As a Masters of Healthcare Administration student, you are preparing yourself to enter into the field of Healthcare Administration, because of the endless career opportunities, flexibility and room for growth it offers.
But the Healthcare Administration field wasn’t always this prosperous or developed. In fact, up until the earlier part of the 20th century, healthcare was extremely limited and patient treatment was poor.
First, What Defines Healthcare Administration?
Healthcare administration is an often overlooked, but extremely important, field in healthcare. The first thing that comes to mind when you think hospital is “MD” or “Surgeon” or “Nurse”, right? Well, the Healthcare Administrators are the ones who work behind the scenes, controlling your patient records, the inner politics of the hospital, the hospital finances, the administrative work, and more. They are like the “Big Brother”s of the healthcare industry, watching over the welfare of entire hospitals and healthcare facilities.
You may have come across several various, interchangeable terms for this field, such as Healthcare Services, Healthcare Management, Health Services Administration and so forth. To clarify, they are interchangeable and synonymous. They all fall under the umbrella of Healthcare Administration.
There are different titles because the job description and exact title of a Healthcare Administrator will differ based on the type of institution they run. For example, the healthcare manager of a hospital is called a “Hospital Executive”, whereas the manager of hospital information would be called a “Health Information Manager.”
History of Healthcare Administration
Up until the late 1800s, hospitals offered little to no real patient support for the sick, because there was simply not enough money nor knowledge of professional medical treatment.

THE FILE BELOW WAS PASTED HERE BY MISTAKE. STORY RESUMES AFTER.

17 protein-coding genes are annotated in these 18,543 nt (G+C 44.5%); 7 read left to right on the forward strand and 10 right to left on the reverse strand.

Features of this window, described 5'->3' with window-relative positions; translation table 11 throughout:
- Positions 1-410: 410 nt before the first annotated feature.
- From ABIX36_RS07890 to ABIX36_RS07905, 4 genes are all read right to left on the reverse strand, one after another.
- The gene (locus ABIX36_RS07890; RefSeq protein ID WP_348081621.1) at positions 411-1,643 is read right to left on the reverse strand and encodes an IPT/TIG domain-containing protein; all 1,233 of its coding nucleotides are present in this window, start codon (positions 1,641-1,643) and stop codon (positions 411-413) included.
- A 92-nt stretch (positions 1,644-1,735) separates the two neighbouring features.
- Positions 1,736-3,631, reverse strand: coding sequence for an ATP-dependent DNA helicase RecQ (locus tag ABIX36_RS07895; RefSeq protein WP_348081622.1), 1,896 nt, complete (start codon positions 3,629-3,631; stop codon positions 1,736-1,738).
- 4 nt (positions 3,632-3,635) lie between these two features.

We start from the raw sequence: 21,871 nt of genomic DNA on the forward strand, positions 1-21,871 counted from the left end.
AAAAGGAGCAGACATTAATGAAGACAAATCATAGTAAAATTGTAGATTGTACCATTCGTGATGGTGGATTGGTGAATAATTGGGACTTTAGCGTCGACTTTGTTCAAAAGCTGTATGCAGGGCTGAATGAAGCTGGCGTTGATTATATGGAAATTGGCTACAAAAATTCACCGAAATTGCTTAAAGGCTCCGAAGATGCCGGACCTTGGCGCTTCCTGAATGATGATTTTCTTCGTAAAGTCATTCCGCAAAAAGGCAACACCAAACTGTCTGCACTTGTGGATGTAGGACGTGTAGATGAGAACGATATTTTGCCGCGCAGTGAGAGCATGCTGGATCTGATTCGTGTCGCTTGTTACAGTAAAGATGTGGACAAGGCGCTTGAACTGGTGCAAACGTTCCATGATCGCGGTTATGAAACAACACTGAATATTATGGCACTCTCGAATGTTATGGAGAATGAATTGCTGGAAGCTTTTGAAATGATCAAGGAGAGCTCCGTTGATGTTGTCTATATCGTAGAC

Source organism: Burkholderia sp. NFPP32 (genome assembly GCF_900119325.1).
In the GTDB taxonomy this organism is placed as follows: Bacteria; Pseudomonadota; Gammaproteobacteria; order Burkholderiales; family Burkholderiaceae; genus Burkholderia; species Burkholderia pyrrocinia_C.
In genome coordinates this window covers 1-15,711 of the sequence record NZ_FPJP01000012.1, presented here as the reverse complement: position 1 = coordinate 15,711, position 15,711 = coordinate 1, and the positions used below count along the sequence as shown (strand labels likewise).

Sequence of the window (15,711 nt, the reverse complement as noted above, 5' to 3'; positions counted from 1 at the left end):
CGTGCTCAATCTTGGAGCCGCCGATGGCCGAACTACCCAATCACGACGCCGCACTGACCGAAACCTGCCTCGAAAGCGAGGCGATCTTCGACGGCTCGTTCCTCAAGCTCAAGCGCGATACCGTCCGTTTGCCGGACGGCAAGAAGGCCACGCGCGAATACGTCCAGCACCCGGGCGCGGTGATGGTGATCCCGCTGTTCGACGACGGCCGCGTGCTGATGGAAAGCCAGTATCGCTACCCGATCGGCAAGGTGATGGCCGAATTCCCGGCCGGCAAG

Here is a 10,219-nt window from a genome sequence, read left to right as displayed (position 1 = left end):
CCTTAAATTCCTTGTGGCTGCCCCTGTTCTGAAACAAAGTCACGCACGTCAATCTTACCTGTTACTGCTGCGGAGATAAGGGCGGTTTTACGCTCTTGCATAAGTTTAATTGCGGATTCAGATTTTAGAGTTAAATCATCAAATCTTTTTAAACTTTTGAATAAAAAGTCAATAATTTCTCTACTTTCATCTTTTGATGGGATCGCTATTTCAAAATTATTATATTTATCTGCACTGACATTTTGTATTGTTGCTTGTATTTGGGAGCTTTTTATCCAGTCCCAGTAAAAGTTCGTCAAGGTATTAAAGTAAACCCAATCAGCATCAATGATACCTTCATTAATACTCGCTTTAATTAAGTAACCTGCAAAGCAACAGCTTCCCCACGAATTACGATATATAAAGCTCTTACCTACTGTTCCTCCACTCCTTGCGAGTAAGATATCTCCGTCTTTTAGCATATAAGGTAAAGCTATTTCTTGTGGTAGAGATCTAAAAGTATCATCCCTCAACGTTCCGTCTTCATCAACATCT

This all changed, however, with the innovations in medicine, anesthesia, modern surgery and medical tools in the earlier 20th century. Hospitals began to open their doors to the sick, prepped with the tools and knowledge to assist the ailing. Just between 1875 and 1925, the number of US hospitals grew from about 170 to over 7,000!
As the number of hospitals grew, it became more and more apparent that there had to be some type of training program to prepare the individuals who were to manage and assume administrative responsibilities. Thus, the first modern day “health systems management program” was born in 1934 at the University of Chicago.
This program at the University of Chicago was the first Master’s Degree awarding program in healthcare administration. The program required one year of coursework and one year of practical work experience. Later on, this eventually developed into a two year coursework graduate program model that most graduate schools still follow today. The “HA” in MHA – Masters of Healthcare Administration – used to stand for Hospital Administration, once again another reminder of the various interchangeable titles of healthcare management.
Healthcare Management Today
Today, Healthcare Administration is as busy and important a field as ever. According to the AHA (American Hospital Association), there are today:
- 5,815 Registered Hospitals
- 5,010 Community Hospitals
- 2,923 Non Profit Community Hospitals
- 982 For Profit Privately Owned Community Hospitals
- 1,105 State and Local Gov Community Hospitals
- 951,045 Staffed Beds in all US Registered Hospitals
- 808,069 Staffed Beds in Community Hospitals
In short, healthcare has come a LONG way – and luckily for you, that means there will be plenty of Executive and Managerial positions available for you after you’ve earned your Masters in Healthcare Administration.